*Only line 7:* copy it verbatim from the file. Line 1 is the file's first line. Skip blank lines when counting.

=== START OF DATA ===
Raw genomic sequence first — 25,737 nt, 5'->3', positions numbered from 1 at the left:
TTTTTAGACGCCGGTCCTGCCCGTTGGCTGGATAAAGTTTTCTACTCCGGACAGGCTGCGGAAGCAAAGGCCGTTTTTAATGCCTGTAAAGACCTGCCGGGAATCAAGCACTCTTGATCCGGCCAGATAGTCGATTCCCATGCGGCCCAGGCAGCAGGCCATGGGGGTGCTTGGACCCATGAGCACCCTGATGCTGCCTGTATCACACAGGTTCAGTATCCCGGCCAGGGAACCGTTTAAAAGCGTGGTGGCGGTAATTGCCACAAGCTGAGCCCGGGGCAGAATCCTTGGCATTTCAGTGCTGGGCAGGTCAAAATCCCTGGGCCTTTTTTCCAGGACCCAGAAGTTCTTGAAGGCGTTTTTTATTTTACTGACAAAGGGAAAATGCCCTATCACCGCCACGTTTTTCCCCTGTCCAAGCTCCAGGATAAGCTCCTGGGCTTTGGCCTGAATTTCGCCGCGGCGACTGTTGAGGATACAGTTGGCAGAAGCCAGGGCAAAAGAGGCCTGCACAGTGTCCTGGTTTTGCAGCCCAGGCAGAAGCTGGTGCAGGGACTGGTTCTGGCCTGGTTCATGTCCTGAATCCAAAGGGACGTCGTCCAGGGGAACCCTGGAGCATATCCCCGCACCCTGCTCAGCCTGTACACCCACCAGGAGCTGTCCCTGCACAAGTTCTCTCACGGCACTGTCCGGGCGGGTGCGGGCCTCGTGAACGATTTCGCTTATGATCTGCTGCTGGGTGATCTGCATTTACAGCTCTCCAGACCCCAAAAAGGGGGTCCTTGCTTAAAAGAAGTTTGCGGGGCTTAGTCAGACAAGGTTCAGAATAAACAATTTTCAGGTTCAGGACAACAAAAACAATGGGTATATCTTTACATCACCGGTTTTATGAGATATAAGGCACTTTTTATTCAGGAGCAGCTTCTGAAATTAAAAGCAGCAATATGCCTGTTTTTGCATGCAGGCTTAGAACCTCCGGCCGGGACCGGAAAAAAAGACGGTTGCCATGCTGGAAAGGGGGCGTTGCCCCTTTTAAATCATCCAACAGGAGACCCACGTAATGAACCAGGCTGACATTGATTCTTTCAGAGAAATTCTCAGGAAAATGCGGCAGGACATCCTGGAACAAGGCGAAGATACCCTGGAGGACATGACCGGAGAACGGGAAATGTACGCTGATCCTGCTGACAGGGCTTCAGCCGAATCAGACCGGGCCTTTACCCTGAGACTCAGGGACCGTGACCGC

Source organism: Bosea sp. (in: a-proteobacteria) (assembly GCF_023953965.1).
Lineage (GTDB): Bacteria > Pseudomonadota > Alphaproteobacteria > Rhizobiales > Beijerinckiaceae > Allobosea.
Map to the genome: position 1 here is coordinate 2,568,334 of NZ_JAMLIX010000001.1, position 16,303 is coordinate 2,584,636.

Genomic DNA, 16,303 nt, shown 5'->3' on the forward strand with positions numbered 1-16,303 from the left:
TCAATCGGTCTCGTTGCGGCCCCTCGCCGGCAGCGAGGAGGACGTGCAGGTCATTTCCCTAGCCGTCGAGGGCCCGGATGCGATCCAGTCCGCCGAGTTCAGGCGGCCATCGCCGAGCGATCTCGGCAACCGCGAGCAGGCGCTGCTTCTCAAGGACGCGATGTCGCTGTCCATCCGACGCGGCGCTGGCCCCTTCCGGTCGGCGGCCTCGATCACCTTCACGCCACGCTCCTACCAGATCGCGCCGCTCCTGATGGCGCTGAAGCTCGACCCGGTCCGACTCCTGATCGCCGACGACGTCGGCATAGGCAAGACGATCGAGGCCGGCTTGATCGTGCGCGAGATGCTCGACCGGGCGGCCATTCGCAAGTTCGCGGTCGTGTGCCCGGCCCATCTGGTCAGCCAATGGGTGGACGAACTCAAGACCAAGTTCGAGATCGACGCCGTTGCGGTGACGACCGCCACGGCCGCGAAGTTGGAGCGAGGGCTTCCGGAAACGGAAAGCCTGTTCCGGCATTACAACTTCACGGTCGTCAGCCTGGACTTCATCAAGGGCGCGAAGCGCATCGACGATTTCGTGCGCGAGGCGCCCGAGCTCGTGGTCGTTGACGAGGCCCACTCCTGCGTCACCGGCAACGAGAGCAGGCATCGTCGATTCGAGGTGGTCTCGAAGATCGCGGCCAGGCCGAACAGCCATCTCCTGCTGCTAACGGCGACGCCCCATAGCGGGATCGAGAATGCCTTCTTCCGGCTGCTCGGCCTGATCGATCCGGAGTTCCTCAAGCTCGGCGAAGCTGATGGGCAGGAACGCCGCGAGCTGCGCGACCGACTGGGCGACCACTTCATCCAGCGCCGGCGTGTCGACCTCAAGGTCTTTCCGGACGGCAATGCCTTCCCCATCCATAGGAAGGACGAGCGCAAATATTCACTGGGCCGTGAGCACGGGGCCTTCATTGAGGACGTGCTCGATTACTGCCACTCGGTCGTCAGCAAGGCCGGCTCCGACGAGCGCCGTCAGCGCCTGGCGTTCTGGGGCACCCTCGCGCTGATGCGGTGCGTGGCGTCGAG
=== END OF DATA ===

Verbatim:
TCAATCGGTCTCGTTGCGGCCCCTCGCCGGCAGCGAGGAGGACGTGCAGGTCATTTCCCTAGCCGTCGAGGGCCCGGATGCGATCCAGTCCGCCGAGTTCAGGCGGCCATCGCCGAGCGATCTCGGCAACCGCGAGCAGGCGCTGCTTCTCAAGGACGCGATGTCGCTGTCCATCCGACGCGGCGCTGGCCCCTTCCGGTCGGCGGCCTCGATCACCTTCACGCCACGCTCCTACCAGATCGCGCCGCTCCTGATGGCGCTGAAGCTCGACCCGGTCCGACTCCTGATCGCCGACGACGTCGGCATAGGCAAGACGATCGAGGCCGGCTTGATCGTGCGCGAGATGCTCGACCGGGCGGCCATTCGCAAGTTCGCGGTCGTGTGCCCGGCCCATCTGGTCAGCCAATGGGTGGACGAACTCAAGACCAAGTTCGAGATCGACGCCGTTGCGGTGACGACCGCCACGGCCGCGAAGTTGGAGCGAGGGCTTCCGGAAACGGAAAGCCTGTTCCGGCATTACAACTTCACGGTCGTCAGCCTGGACTTCATCAAGGGCGCGAAGCGCATCGACGATTTCGTGCGCGAGGCGCCCGAGCTCGTGGTCGTTGACGAGGCCCACTCCTGCGTCACCGGCAACGAGAGCAGGCATCGTCGATTCGAGGTGGTCTCGAAGATCGCGGCCAGGCCGAACAGCCATCTCCTGCTGCTAACGGCGACGCCCCATAGCGGGATCGAGAATGCCTTCTTCCGGCTGCTCGGCCTGATCGATCCGGAGTTCCTCAAGCTCGGCGAAGCTGATGGGCAGGAACGCCGCGAGCTGCGCGACCGACTGGGCGACCACTTCATCCAGCGCCGGCGTGTCGACCTCAAGGTCTTTCCGGACGGCAATGCCTTCCCCATCCATAGGAAGGACGAGCGCAAATATTCACTGGGCCGTGAGCACGGGGCCTTCATTGAGGACGTGCTCGATTACTGCCACTCGGTCGTCAGCAAGGCCGGCTCCGACGAGCGCCGTCAGCGCCTGGCGTTCTGGGGCACCCTCGCGCTGATGCGGTGCGTGGCGTCGAG